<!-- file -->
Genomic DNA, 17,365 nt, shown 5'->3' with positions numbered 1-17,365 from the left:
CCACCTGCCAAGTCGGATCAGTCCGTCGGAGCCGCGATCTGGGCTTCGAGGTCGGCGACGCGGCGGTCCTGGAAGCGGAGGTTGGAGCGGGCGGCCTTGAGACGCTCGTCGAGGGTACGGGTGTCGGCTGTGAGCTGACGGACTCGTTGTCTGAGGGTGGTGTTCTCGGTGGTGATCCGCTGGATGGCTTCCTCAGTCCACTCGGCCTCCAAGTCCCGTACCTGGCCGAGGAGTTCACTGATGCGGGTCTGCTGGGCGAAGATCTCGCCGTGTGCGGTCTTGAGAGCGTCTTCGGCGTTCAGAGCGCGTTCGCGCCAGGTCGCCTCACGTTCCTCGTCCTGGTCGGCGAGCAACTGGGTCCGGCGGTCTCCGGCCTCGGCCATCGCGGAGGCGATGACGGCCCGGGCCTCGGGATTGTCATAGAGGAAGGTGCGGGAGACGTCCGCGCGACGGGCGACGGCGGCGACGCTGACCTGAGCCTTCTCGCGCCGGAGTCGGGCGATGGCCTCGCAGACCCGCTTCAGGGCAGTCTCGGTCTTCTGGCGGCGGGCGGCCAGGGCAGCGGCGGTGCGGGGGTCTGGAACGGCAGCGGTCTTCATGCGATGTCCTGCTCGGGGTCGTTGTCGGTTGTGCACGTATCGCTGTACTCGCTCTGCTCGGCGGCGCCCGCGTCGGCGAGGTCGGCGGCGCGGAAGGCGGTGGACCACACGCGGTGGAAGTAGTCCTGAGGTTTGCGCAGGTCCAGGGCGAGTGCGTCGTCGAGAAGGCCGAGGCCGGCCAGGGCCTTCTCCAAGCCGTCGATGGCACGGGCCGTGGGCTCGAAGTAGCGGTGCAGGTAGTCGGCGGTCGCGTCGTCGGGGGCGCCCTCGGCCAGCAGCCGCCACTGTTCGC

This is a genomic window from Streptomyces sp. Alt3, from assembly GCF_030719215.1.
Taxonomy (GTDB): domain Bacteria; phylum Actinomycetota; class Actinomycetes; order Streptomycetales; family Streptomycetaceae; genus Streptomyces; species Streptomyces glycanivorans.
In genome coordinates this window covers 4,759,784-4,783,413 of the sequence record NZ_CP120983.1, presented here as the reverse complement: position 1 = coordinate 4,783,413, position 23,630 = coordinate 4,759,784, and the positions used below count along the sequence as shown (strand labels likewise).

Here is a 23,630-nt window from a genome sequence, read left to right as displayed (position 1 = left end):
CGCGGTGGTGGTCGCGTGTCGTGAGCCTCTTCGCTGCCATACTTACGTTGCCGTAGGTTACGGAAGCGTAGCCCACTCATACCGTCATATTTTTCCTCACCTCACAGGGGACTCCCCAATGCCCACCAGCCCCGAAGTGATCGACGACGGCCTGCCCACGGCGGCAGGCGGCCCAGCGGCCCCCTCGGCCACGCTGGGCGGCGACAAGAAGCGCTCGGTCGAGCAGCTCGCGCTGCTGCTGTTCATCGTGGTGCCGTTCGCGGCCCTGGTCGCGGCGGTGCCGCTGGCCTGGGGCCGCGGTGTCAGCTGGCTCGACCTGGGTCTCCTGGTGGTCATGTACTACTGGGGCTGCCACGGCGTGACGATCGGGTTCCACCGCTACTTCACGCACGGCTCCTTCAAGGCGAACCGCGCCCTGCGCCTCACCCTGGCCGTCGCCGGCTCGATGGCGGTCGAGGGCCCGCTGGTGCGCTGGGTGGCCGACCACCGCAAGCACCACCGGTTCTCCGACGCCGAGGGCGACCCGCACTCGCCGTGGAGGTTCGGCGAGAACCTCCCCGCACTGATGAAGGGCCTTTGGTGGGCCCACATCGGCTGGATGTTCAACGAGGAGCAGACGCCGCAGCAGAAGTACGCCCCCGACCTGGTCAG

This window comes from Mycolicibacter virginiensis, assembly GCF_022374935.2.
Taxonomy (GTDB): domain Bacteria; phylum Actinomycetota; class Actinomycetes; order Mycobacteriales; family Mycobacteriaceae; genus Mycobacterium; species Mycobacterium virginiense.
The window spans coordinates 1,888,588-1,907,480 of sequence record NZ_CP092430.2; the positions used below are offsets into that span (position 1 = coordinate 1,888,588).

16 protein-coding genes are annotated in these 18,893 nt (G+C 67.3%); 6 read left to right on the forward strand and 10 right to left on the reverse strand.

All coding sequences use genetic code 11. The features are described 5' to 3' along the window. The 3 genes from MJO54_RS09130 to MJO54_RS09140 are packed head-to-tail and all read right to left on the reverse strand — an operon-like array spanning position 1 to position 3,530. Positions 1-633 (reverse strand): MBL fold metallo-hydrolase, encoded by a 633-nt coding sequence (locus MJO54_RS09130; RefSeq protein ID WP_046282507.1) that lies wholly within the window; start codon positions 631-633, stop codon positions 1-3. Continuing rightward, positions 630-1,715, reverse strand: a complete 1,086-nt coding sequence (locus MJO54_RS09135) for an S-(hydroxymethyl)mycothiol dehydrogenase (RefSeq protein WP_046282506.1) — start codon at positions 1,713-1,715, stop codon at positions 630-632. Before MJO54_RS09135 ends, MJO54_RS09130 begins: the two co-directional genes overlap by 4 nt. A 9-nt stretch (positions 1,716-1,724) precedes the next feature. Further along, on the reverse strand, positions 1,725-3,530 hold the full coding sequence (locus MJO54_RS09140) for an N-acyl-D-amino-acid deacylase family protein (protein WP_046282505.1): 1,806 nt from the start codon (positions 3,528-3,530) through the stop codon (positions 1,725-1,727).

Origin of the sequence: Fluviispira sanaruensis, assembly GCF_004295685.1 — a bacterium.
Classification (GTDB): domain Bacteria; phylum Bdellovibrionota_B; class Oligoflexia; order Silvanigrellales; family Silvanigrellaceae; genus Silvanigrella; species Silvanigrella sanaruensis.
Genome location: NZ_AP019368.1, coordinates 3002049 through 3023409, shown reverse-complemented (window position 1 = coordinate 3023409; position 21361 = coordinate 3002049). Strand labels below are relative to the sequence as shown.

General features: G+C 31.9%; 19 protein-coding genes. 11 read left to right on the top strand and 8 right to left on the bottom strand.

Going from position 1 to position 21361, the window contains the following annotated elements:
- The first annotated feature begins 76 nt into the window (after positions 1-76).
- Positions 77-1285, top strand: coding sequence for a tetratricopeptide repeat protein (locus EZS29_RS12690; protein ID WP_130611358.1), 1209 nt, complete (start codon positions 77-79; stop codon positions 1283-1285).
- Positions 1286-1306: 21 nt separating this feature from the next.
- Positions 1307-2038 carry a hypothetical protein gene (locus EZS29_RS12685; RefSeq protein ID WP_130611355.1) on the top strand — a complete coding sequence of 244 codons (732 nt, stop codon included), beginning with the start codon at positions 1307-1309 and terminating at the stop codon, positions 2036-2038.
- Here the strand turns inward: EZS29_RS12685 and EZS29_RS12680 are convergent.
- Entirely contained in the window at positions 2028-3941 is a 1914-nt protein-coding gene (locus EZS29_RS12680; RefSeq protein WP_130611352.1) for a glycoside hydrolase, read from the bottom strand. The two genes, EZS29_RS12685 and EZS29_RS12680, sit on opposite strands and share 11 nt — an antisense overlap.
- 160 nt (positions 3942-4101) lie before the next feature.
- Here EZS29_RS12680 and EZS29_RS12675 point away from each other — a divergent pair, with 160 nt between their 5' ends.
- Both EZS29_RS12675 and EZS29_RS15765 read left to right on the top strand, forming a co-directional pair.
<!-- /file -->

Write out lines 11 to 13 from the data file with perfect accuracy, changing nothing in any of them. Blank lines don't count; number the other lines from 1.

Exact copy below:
16 protein-coding genes are annotated in these 18,893 nt (G+C 67.3%); 6 read left to right on the forward strand and 10 right to left on the reverse strand.

All coding sequences use genetic code 11. The features are described 5' to 3' along the window. The 3 genes from MJO54_RS09130 to MJO54_RS09140 are packed head-to-tail and all read right to left on the reverse strand — an operon-like array spanning position 1 to position 3,530. Positions 1-633 (reverse strand): MBL fold metallo-hydrolase, encoded by a 633-nt coding sequence (locus MJO54_RS09130; RefSeq protein ID WP_046282507.1) that lies wholly within the window; start codon positions 631-633, stop codon positions 1-3. Continuing rightward, positions 630-1,715, reverse strand: a complete 1,086-nt coding sequence (locus MJO54_RS09135) for an S-(hydroxymethyl)mycothiol dehydrogenase (RefSeq protein WP_046282506.1) — start codon at positions 1,713-1,715, stop codon at positions 630-632. Before MJO54_RS09135 ends, MJO54_RS09130 begins: the two co-directional genes overlap by 4 nt. A 9-nt stretch (positions 1,716-1,724) precedes the next feature. Further along, on the reverse strand, positions 1,725-3,530 hold the full coding sequence (locus MJO54_RS09140) for an N-acyl-D-amino-acid deacylase family protein (protein WP_046282505.1): 1,806 nt from the start codon (positions 3,528-3,530) through the stop codon (positions 1,725-1,727).

Origin of the sequence: Fluviispira sanaruensis, assembly GCF_004295685.1 — a bacterium.